Melinda Corwin, Ph.D., CCC-SLP, has served individuals with aphasia for 30 years.
When the brain doesn’t receive enough blood and oxygen, many individuals experience
a stroke. Aphasia occurs when the brain is injured from a stroke, head trauma, brain
tumors or infections and happens mostly in older people.
Aphasia disrupts communication and impairs language processing. This affects every aspect of an individual’s ability to produce or comprehend speech and the ability to read or write. More than two million people in the U.S. are living with aphasia.
Melinda Corwin, Ph.D., CCC-SLP, has served individuals with aphasia for 30 years. As the director of the Stroke & Aphasia Recovery (StAR) Program and a professor in the Department of Speech, Language, and Hearing Sciences, Corwin knows first-hand the need to help individuals with aphasia.
“Because communication is at the core of everyone’s daily life, aphasia has significant and far-reaching consequences,” said Corwin. “People with aphasia often experience social isolation, reduced life participation and loss of friendships, which negatively impacts their quality of life.”
“My students and I strive to provide communication access for persons with aphasia and their family members, friends, health care providers, and coworkers. Aphasia should not have to result in loneliness, depression, and isolation. We use the life participation approach to aphasia to promote communication and well-being.”
The ultimate goal of the app is to improve communication between providers and aphasia patients.
With the many patients in West Texas experiencing aphasia, Corwin saw a need to improve
health care providers’ communication with aphasia patients.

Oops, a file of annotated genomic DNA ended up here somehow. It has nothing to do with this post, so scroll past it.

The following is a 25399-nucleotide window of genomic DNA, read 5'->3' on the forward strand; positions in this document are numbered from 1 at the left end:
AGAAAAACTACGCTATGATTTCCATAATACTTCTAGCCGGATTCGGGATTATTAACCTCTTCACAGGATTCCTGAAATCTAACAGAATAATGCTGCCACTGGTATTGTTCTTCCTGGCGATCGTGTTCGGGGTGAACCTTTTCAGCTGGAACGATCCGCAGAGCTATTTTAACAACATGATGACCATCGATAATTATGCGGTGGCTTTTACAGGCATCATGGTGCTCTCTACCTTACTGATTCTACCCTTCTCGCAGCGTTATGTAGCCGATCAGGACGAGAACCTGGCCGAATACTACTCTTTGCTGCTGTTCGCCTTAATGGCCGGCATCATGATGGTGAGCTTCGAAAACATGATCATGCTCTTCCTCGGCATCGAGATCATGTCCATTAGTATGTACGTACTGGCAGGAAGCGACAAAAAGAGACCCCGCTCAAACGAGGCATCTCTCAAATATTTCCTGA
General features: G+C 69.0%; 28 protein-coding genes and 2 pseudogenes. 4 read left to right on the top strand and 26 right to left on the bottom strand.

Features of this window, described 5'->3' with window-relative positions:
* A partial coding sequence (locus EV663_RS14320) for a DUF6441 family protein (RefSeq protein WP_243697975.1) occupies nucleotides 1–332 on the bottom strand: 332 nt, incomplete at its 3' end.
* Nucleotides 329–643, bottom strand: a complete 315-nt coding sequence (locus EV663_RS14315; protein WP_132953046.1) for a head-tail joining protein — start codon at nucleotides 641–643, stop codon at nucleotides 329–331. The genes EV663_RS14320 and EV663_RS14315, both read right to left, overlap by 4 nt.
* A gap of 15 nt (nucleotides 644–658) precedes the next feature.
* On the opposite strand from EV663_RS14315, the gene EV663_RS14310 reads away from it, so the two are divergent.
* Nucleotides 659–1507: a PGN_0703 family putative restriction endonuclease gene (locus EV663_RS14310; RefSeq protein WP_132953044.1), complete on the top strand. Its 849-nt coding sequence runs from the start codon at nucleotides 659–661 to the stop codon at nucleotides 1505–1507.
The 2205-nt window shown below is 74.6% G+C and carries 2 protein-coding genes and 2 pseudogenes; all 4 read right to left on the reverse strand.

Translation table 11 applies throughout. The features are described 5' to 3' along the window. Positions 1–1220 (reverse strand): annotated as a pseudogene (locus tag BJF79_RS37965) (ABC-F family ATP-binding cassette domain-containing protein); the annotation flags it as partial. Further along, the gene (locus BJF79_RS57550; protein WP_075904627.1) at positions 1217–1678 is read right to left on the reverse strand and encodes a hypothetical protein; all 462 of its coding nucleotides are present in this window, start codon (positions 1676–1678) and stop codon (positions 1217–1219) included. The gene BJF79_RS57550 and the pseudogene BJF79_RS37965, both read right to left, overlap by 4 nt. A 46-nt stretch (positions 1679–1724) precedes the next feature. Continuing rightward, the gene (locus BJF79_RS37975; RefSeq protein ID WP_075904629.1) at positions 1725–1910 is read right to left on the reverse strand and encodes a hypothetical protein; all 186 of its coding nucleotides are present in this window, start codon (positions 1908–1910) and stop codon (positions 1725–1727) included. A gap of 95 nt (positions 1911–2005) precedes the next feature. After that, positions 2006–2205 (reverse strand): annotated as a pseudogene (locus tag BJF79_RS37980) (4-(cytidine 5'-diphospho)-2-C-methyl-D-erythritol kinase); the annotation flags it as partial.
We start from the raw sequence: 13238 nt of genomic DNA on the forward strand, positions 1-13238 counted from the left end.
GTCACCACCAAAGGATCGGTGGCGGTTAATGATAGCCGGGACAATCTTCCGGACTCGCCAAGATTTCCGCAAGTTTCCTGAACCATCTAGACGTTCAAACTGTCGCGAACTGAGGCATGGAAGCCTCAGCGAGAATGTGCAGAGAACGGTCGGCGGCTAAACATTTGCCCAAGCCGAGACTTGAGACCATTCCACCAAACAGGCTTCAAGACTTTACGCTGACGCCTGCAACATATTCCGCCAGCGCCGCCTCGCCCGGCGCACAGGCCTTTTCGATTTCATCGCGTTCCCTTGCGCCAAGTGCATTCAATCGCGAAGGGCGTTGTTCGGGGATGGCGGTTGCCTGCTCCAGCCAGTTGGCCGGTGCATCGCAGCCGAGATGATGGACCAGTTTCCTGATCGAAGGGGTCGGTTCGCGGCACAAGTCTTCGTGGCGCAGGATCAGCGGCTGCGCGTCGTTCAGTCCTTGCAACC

Corwin and colleagues from the Texas Tech University School of Art, Indiana University
Media School and Texas Tech University College of Media and Communications, created
a prototype for a story-based, interactive app that will explain stroke and aphasia
in a patient-friendly manner.
Miscommunication can result in serious adverse events such as medication errors, poor patient satisfaction and hospital readmissions. This app will enable individuals with aphasia to communicate with providers and improve patient outcomes.
“I envision a future in which strong patient-provider communication will be the crux of excellent medical care,” said Corwin.
The Stroke & Aphasia Recover (STAR) Program serves approximately 40 stroke and brain injury survivors & 25 caregivers every week during the fall & spring semesters.
The new app is a piece of the puzzle to improved patient care and awareness for patients
with aphasia. For the past 21 years, the StAR Program has been engaging speech-language
pathologists, students and stroke survivors to help patients regain life participation
in the Lubbock community.
Speech language pathologists are trained to help children and adults access spoken and written communication in health care, education, vocation and community settings.
Reflecting on her years at the StAR Program, Corwin said, “A patient once told me that doctors saved her life, but the speech-language pathologists helped her find a life worth living again.”